Friday, July 17, 2009

More About Letterboxing

I have to say that Letterboxing has become a place where all of my family has come together this summer. And, that is saying a lot. With 4 kids all headed in different directions, with different friends, and interests, it's such a bonus to find something that we all enjoy and can do together.

I'm including some photos of the things we have seen along the way:

I love how the clouds reflect in the lake, ahead of the colorful kayaks.

The stark white of this purple martin house against the blue of the sky really caught my eye.


Who wouldn't want to walk over this bridge?


Momma bluebird bringing home lunch for her babies.


A woodland flower in blazing orange.


A single orange kayak on a blue lake.


Old military planes flying in formation. There is a small airport nearby and these guys were showing off.


The history of letterboxing is interesting, a park ranger in England started this game in the late 1800's. The process has evolved a lot to become what it is today.


Here's how it works: We have a notebook, a (preferably) handmade stamp that is unique to us, and a "Trail Name" or "Handle".


We then go seeking Letterboxes. (I find trail directions and maps at: Atlas Quest, or Letterboxing.org) The boxes are typically a Tupperware type container that includes a notebook and a custom made stamp. When I find a box, I then stamp their book with my stamp, date it, and leave a brief note including where we are from. I take their stamp and mark my log book, date it and leave a note if I'd like. It's like collecting a log book full of handmade individual works of art. We always make sure that we re-hide the box as we found it. When I return home, I log our finds on the appropriate web site. The people who "Plant" the letterboxes can keep track of their boxes this way, find out if they need repairs, or just get a quick update on who's been visiting.

Letterboxing is very kid friendly. Directions often include such things as: " Find the triple trunked maple, put your back to it, and facing the lake, walk 12 paces". Letterboxes can be just a stop in the road, or they can be elaborate trails with multiple boxes. My favorites are trails that have been put together by generous letterboxers who have included information about the history of the area, or little anecdotes about what happened along the trail. It's one thing to read about an event, and another to be standing in front of a Harmonist Meeting House that was built in 1825. History becomes real.

My husband has always been an outdoorsman. He would often go hunting just so that he could sit in the quiet and still of the woods in the wee hours; watching the forest wake up. I have always loved hiking and being outside.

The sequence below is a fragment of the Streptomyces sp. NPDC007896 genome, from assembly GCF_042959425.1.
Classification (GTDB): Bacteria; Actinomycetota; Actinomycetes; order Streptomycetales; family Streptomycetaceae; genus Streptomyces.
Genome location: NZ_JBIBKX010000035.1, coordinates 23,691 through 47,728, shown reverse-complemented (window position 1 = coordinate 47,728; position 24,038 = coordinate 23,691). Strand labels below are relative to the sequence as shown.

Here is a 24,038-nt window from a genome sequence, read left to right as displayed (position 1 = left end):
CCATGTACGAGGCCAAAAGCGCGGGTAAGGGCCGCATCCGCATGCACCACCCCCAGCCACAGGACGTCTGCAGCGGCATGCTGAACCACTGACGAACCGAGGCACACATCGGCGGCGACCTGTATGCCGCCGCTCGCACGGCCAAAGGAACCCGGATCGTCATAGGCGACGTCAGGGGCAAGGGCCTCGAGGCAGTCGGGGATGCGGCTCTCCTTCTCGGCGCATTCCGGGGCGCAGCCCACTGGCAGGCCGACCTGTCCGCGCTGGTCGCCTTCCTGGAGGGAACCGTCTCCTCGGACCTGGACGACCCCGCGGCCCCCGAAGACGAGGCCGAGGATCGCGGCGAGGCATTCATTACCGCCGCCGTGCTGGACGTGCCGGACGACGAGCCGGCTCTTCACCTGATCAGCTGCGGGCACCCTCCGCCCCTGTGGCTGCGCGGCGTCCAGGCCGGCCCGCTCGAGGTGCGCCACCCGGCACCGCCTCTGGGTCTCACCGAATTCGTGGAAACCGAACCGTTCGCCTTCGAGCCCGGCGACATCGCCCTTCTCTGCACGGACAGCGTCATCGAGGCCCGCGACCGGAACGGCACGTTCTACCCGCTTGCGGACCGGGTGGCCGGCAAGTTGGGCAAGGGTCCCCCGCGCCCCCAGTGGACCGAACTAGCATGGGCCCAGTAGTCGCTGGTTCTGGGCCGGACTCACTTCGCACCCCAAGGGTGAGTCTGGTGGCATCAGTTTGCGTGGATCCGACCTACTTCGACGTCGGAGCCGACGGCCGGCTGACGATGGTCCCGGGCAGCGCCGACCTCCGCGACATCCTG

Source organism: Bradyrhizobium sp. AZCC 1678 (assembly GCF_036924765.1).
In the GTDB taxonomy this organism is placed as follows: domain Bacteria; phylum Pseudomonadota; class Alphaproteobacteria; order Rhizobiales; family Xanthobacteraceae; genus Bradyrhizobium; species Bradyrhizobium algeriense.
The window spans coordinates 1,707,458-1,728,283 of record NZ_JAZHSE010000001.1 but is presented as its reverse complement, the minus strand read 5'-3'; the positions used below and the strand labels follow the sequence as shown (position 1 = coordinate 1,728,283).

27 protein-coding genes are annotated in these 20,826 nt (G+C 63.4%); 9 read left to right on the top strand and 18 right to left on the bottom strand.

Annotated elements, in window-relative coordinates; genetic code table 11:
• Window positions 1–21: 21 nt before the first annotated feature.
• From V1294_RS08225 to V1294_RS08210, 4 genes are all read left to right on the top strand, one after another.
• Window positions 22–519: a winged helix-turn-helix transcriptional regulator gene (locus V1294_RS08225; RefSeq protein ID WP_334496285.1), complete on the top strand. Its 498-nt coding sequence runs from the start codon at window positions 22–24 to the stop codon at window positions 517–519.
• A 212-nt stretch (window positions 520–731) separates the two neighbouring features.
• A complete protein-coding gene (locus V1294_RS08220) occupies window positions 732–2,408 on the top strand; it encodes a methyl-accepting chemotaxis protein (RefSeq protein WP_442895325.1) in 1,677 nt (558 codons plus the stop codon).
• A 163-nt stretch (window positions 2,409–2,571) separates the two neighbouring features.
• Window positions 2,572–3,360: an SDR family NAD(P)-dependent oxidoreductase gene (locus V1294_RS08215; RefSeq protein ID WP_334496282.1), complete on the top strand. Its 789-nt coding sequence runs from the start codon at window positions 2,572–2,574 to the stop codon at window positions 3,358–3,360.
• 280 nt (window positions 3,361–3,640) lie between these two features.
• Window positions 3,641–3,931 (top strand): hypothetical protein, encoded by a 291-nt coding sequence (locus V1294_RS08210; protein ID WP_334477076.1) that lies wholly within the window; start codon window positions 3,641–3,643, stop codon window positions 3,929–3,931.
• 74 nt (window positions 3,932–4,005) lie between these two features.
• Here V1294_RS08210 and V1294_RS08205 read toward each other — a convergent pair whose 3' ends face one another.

Searching for Letterboxes has become about the journey for me. Maybe I have found some center on that point this summer. Life is about the journey. The kids, on the other hand, still tear through the woods gripping the printed page, looking for the triple trunked maple! For them,it's about the destination. We all get an adventure. I get some time alone with the kids, talking and walking. The kids get to find treasure! Letterboxing has become a real haven for my famiy.

The things we have discussed along the way are: tree identification, animal tracks, and the all important poison ivy identification. We've also seen beavers, bunnies, hawks and lots more. But we also talk with the kids about their hopes and dreams, their friends, their good days and their bad.
And the kids talk about their "finds".

6 comments:

the treat girl said...

Oh....thank you, thank you!!!! I told Chip all about it the other night and it has been on my mind all week......next week is busy, busy...but I'm hoping to print out some hikes to have handy to do with the kids until Chip can navigate around better on his ankle. I'll keep you "posted" :)

girlinthesticks said...

I love your photos and we can't wait to get started...next week!

Nancy said...

Ok, now you have me hooked! I went to the Letterbox website and there is one near me....it would be my practice round until I get set up! I only wish my kids were younger. We have done a lot of day tripping through the years but they would have loved this! Luckily, they are willing to give it a go...
~Nancy

marzipanmom said...

My kids love it too- and even though they think it's all about finding the hidden treasure,we can know that there's all those other benefits too. Thanks for introducing us to this fun hobby! And see my post scheduled for the next day or two-you'll see!

Jennifer Juniper said...

It is fun. We will have to plan a letterboxing smackdown :)

Denise @ Life on Stepping Stone Lane said...

How fun! My girls would have loved doing this when they were younger. I love that this is something you can do with your whole family! There just doesn't seem to be enough of that these days!!